Published in The News Tribune, August 2, 2012
The Supreme Court’s decision this summer to uphold the most controversial part of the Affordable Care Act (ACA) – the “mandate” requiring individuals to buy health insurance – was both historic and a critical victory for those battling to achieve universal health care in the United States.
However, while most of the public’s attention has rightly focused on the Court’s determination that the federal government can indeed require us to buy health insurance, this wasn’t the only provision in the ACA that opponents argued was unconstitutional: They also claimed that the ACA’s expansion of Medicaid to more of the nation’s poor coerced states’ participation by setting the penalty for nonparticipation too high. Continue reading
Published in The News Tribune, June 6, 2012
With the latest news that tuition at our state’s public institutions of higher education will probably rise another 16 percent next year, it’s easy to imagine that our public colleges soon will be as expensive to attend as are the private ones.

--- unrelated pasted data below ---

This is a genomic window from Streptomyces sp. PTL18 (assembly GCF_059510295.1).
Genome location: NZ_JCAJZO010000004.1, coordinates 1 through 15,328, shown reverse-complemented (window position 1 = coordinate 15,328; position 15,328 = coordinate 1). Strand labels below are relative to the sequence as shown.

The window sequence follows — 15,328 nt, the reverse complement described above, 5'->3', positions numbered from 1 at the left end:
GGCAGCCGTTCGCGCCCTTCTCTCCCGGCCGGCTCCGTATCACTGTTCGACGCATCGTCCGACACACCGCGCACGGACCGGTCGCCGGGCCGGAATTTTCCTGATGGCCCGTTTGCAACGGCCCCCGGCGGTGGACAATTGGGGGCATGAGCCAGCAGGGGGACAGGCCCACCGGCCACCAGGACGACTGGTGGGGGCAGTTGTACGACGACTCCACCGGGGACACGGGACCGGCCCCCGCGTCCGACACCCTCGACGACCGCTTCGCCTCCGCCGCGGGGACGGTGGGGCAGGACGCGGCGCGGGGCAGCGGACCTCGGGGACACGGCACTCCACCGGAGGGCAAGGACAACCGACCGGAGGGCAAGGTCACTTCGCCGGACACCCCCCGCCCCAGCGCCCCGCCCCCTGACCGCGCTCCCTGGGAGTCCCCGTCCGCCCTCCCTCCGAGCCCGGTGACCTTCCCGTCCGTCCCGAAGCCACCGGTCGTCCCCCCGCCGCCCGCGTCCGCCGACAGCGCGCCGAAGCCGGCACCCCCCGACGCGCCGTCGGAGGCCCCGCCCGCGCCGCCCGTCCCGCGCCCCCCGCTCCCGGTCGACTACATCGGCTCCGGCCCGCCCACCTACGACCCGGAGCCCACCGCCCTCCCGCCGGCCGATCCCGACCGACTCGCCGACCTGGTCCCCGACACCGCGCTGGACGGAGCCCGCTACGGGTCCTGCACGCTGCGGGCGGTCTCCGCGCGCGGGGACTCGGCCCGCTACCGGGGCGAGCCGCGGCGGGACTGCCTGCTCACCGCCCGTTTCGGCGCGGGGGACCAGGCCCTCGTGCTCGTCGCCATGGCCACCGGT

But in fact for many students, private colleges have already become the more affordable option. Continue reading
Published in The News Tribune, March 28, 2012
Over the last six months Washington’s unemployment rate has fallen from 9.3 to 8.2 percent. That’s terrific news. The same is occurring in states across the nation as employers are now hiring at a record pace.
Yet as some pessimistic sage surely said, every silver cloud has its dark lining.
The problem with our labor market is one I’ve been highlighting this month: too many citizens have inadequate job-market skills with few options for upgrading them, and receive too little support for navigating what for them is an unstable job market.
Published in The News Tribune, March 14, 2012
In my last column I argued that the life line we’re throwing to those at the bottom rungs of society is increasingly beyond their grasp. Truth is, we also don’t provide them with many chances to rise up. With neither a hand out nor a hand up, too many citizens are consigned to pretty dim life prospects.
What’s more, other efforts taken to assist them have been akin to the actions taken by Captain Renault in the movie Casablanca. The Captain famously responded to a shooting of a Nazi by a known assailant with the unforgettable instructions to “round up the usual suspects.” Renault hoped that the appearance of vigilance would protect him from his evil superiors, and we all hope he was right. Continue reading
Published in The News Tribune, March 2, 2012
The Obama Administration’s recently-proposed budget continues what has become a troubling trend in federal policy. And it isn’t the growing debt I’m referring to.
What is is the large number of citizens who we seem to have given up on. In fact, so forsaken are they, and dire the consequences to us of this abandonment, that I’ll use my next two columns to pick up where this one leaves off.